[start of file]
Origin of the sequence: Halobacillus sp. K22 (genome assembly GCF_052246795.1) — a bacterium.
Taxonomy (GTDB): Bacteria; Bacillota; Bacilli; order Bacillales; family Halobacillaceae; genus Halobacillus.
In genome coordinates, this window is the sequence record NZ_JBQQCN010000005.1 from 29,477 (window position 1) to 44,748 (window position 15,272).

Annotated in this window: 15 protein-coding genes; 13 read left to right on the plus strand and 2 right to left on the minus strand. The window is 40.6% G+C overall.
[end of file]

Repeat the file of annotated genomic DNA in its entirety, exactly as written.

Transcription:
Origin of the sequence: Halobacillus sp. K22 (genome assembly GCF_052246795.1) — a bacterium.
Taxonomy (GTDB): Bacteria; Bacillota; Bacilli; order Bacillales; family Halobacillaceae; genus Halobacillus.
In genome coordinates, this window is the sequence record NZ_JBQQCN010000005.1 from 29,477 (window position 1) to 44,748 (window position 15,272).

Annotated in this window: 15 protein-coding genes; 13 read left to right on the plus strand and 2 right to left on the minus strand. The window is 40.6% G+C overall.